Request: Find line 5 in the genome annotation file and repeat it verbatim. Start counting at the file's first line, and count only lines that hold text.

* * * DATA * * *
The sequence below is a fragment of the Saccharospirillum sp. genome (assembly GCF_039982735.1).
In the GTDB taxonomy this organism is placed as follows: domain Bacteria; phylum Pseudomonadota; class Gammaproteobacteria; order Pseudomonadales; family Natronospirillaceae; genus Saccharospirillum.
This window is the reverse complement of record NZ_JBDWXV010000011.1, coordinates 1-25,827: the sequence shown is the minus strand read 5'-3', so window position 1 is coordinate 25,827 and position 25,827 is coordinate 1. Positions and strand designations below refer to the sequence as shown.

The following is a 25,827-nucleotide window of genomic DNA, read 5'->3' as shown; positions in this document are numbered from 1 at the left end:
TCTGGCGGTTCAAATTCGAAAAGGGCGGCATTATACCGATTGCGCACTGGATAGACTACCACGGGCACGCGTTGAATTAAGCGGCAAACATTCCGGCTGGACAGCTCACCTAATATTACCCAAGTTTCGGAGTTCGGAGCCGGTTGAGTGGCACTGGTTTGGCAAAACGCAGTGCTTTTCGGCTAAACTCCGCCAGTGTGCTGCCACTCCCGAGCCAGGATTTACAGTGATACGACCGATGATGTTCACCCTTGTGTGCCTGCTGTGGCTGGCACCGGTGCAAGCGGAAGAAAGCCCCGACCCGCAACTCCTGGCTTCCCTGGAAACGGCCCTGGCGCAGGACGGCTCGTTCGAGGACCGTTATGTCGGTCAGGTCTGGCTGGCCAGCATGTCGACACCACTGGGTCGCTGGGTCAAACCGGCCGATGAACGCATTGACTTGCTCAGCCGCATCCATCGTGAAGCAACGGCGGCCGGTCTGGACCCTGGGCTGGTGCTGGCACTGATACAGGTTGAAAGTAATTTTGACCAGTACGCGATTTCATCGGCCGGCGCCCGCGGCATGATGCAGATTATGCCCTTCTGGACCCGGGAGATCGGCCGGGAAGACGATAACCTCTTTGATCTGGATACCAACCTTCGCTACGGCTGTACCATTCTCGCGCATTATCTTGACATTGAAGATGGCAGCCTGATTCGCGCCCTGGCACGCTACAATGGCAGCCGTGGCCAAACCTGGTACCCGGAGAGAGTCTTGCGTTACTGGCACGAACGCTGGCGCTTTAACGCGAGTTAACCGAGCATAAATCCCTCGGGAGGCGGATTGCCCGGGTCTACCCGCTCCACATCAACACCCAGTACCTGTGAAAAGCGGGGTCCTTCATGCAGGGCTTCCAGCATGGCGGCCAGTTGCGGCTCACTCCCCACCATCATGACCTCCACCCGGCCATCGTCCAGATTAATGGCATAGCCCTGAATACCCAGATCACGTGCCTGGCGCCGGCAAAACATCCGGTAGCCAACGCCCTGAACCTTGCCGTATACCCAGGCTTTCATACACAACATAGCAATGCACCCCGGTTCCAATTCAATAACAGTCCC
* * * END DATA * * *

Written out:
TCTGGCGGTTCAAATTCGAAAAGGGCGGCATTATACCGATTGCGCACTGGATAGACTACCACGGGCACGCGTTGAATTAAGCGGCAAACATTCCGGCTGGACAGCTCACCTAATATTACCCAAGTTTCGGAGTTCGGAGCCGGTTGAGTGGCACTGGTTTGGCAAAACGCAGTGCTTTTCGGCTAAACTCCGCCAGTGTGCTGCCACTCCCGAGCCAGGATTTACAGTGATACGACCGATGATGTTCACCCTTGTGTGCCTGCTGTGGCTGGCACCGGTGCAAGCGGAAGAAAGCCCCGACCCGCAACTCCTGGCTTCCCTGGAAACGGCCCTGGCGCAGGACGGCTCGTTCGAGGACCGTTATGTCGGTCAGGTCTGGCTGGCCAGCATGTCGACACCACTGGGTCGCTGGGTCAAACCGGCCGATGAACGCATTGACTTGCTCAGCCGCATCCATCGTGAAGCAACGGCGGCCGGTCTGGACCCTGGGCTGGTGCTGGCACTGATACAGGTTGAAAGTAATTTTGACCAGTACGCGATTTCATCGGCCGGCGCCCGCGGCATGATGCAGATTATGCCCTTCTGGACCCGGGAGATCGGCCGGGAAGACGATAACCTCTTTGATCTGGATACCAACCTTCGCTACGGCTGTACCATTCTCGCGCATTATCTTGACATTGAAGATGGCAGCCTGATTCGCGCCCTGGCACGCTACAATGGCAGCCGTGGCCAAACCTGGTACCCGGAGAGAGTCTTGCGTTACTGGCACGAACGCTGGCGCTTTAACGCGAGTTAACCGAGCATAAATCCCTCGGGAGGCGGATTGCCCGGGTCTACCCGCTCCACATCAACACCCAGTACCTGTGAAAAGCGGGGTCCTTCATGCAGGGCTTCCAGCATGGCGGCCAGTTGCGGCTCACTCCCCACCATCATGACCTCCACCCGGCCATCGTCCAGATTAATGGCATAGCCCTGAATACCCAGATCACGTGCCTGGCGCCGGCAAAACATCCGGTAGCCAACGCCCTGAACCTTGCCGTATACCCAGGCTTTCATACACAACATAGCAATGCACCCCGGTTCCAATTCAATAACAGTCCC